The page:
Of the three pieces the group played, the first is called “苍洱欢歌 (Cang Er Huan Ge, The cheerful song of Cang Shan and Er Hai)", and it was written by a certain contemporary composer Mr. Ye. Its inspirations are Bai folk tunes, and is meant to be a scene of great jollity in this area. [16, 18] I got a good chance to observe the timbre changes with additions of instruments, as in the free atmosphere of the rehearsal musicians just walked in and joined. I therefore had the chance to hear the first piece in three different instrumentation settings: the first being only with the Er Hu, Chinese flute, and the Sanxian, the second with an addition of a Zhong Hu, and the last with the full ensemble: 1 Chinese flute, 2 Er Hus, 1 Zhong Hu, 1 Zhong Ruan, and 1 Sanxian. The piece of music starts with a flute solo and contains several usages of canonic devices. There was also a section that is harmonized entirely in parallel fourths. In general, this pentatonic piece centers around the first degree. When a Zhong Hu is added to the ensemble, the sound suddenly grew a lot thicker, because of the Zhong Hu doubling below an octave. The differences in timbre between 1 and 2 Er Hus are very vague, however. With a full ensemble, the Ruan is not very audible but as a interesting particle-like timbre to the music.  This piece opens with a perfect fifth from the plucked , there were little canonic sequences in the music, and there was also a passage, completely harmonized in perfect fourths. 
Most of the DongJing music scores are in Simplified Notation, and they are usually full scores. Since most of the music are monophonic or homophonic, the full scores are very simple. There is usually only one line of Simple Notation. When there are no special marks, that indicates a tutti. When there is a Soli or Solo, or if only parts of the ensemble is desired, then the composer would mark the instruments playing the melody before it begins (in a manner similar to changing clefs in Western Notation). Sometimes, if the music turns into more then one part and becomes more rhythmically or contrapuntally complex, the composer would add a new staff. The music usually scores with three parts in mind, “笛 (Di)”, “弦 (Xian)”, and "弹 (Tan)". They respectfully stands for "flute", "strings", and "plucked". In Mr. Zhao's ensemble, instruments that belong to "strings" are all the Hus, and the "plucked" are the SanXian and the Zhong Ruan. The "Flute" part is played by the Chinese Flute. The music usually don't specify a specific instrumentation, so the orchestration and sound of the music much depends on the ensemble itself. With an Er Hu, SanXian, and Chinese Flute, every part of "苍洱欢歌“ could be played. Of course, many groups play with more then these instruments, such as on the first rehearsal. All of this can be observed in the following photo of the score of "苍洱欢歌“. [16,18]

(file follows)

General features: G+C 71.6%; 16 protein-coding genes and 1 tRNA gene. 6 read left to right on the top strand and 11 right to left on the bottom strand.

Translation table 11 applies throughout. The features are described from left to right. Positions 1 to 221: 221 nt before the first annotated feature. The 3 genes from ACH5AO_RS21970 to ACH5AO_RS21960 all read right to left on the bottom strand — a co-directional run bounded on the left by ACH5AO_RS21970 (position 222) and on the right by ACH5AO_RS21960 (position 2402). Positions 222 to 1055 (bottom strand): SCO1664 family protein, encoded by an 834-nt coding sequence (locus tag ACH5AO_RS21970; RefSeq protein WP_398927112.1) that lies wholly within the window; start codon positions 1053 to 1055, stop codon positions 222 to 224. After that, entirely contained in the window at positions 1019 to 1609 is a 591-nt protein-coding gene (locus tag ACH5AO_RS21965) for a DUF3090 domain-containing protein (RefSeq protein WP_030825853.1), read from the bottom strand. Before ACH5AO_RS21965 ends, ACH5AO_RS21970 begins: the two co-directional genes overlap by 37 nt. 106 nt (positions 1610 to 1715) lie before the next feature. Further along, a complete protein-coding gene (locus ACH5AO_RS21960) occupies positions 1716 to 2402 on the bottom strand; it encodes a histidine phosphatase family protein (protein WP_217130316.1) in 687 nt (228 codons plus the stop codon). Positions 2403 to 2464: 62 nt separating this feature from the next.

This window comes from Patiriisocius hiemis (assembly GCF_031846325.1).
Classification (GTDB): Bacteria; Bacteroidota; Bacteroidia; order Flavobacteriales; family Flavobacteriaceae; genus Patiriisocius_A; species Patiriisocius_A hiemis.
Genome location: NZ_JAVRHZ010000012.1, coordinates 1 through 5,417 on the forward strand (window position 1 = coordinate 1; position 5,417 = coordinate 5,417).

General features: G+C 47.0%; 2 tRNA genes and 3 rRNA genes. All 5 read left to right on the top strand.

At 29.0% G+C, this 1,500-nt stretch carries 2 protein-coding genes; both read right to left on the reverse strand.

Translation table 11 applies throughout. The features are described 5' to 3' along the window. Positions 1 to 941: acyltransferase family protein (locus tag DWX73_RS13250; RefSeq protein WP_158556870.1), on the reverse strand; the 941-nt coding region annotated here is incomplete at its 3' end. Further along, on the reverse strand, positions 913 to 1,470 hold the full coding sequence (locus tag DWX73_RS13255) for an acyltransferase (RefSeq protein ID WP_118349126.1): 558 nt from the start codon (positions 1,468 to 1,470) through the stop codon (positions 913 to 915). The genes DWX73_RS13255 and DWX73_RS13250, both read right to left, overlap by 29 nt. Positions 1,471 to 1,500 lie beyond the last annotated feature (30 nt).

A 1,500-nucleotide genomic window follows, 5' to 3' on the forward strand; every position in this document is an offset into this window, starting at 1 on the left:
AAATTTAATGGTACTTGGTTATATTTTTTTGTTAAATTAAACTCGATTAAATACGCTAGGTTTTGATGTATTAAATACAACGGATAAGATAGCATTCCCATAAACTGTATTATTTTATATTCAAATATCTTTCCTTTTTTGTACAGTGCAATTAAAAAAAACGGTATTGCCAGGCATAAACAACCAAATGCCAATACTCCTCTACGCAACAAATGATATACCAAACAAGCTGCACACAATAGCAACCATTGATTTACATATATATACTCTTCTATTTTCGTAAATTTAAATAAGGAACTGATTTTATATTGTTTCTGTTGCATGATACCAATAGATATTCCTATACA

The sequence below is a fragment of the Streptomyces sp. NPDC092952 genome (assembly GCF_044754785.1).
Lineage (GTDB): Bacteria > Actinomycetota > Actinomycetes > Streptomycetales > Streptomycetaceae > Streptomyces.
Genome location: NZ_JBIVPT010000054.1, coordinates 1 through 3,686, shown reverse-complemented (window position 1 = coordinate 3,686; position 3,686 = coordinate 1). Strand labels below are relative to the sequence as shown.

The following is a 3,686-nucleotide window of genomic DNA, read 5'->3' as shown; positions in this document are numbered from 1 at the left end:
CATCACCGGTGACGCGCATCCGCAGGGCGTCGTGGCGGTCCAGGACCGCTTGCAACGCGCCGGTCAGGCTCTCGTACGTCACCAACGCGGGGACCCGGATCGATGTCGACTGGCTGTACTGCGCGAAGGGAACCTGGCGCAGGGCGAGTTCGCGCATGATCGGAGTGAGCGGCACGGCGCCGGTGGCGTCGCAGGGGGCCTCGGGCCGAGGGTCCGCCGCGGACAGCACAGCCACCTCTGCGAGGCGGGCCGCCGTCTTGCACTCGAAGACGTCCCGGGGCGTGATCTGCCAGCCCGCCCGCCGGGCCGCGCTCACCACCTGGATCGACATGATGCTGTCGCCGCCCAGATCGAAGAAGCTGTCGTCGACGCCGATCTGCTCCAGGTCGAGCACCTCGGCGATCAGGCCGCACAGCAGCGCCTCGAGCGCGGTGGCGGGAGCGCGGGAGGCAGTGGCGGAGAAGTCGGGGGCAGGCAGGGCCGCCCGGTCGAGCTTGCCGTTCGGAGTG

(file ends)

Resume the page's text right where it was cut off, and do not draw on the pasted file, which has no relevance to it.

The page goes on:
The second piece, "flower picking", is a Sichuan, Jiu Zhai Gou song that grew popular in the 50s. is more Aeolian and the implications could been seen in many parts of the melody. The music resembles the minor mode and the powerful and indicative E-A (V-I in aeolian) is very often used. The first phrase of the music contains two cadences of such. The music starts with a very brief tutti statement of the first theme, then switches to a bowed strings soli, which features syncopated rhythms. The plucked strings then repeat the soli. There were sequential elements in some part of the piece. The middle section of the piece is approached with a pounding rhythm in the plucked strings. The tempo slows down, and an elegiac melody in the Hu family is played, with another figure in the plucked strings serving as counterpoint. The middle section continues for a while, then, rather suddenly the first, livelier section returns. In the middle section, pitches not from the pentatonic scale is used: the seventh degree and a raised fourth degree. 
The atmosphere of the rehearsal is very relaxed and many musicians just come whenever they want. The musicians could play multiple instruments. It is quite obvious how the Hu players could play all of the Hus, but what surprised me was when the flute player started to play the Er Hu and the Zhong Hu player started playing the Ruan. There were instruments hanging from the wall, but most of the musicians' instruments are all stored in cases that are left overnight. The musicians spoke in the Bai dialect. When the other musicians entered they looked at us and asked who we were, but didn't make a big deal out of it. The musicians sometimes stop in the middle of the piece and start drinking tea. They also smoke a lot. Another observation is that the musicians are not very good at tuning. They do not have a very good sense of relative pitch and even after they get the strings in tune, they would retune it so that it goes out of tune. Tuning took a long time. When tuning, the flautist always plays the same figure, and the other players tune to him. Mr. Zhao also directs much of the tuning, and gives instructions to the other musicians as to how close they are to getting tuned. The rehearsal started at around 8:00 pm in Yan Jia Da Yuan, and when the rehearsal started there were only two players: Mr. Zhao and the flautist. Afterwards players eventually joined one by one, and the latest appeared almost half an hour late. On the first rehearsal, there were seven members present.  However, on the second, only five members attended.  By 9:45, which was when we left, the rehearsal was still going on. Mr. Zhao welcomed us and told us to go and "play with them" again.  On the second rehearsal I attended, the rehearsal lasted for about 2 hours, ending at around 10:15.  While Yan Jia Da Yuan requires 60 RMB of entrance fee the musicians just enter for free. They have a specific music room for rehearsals in the Yan Jia Da Yuan. [16, 18] Mr. Zhao said that recently a corporation bought the Yan Jia Da Yuan, but the corporation continued to allow Mr. Zhao and his DongJing group to stay for free.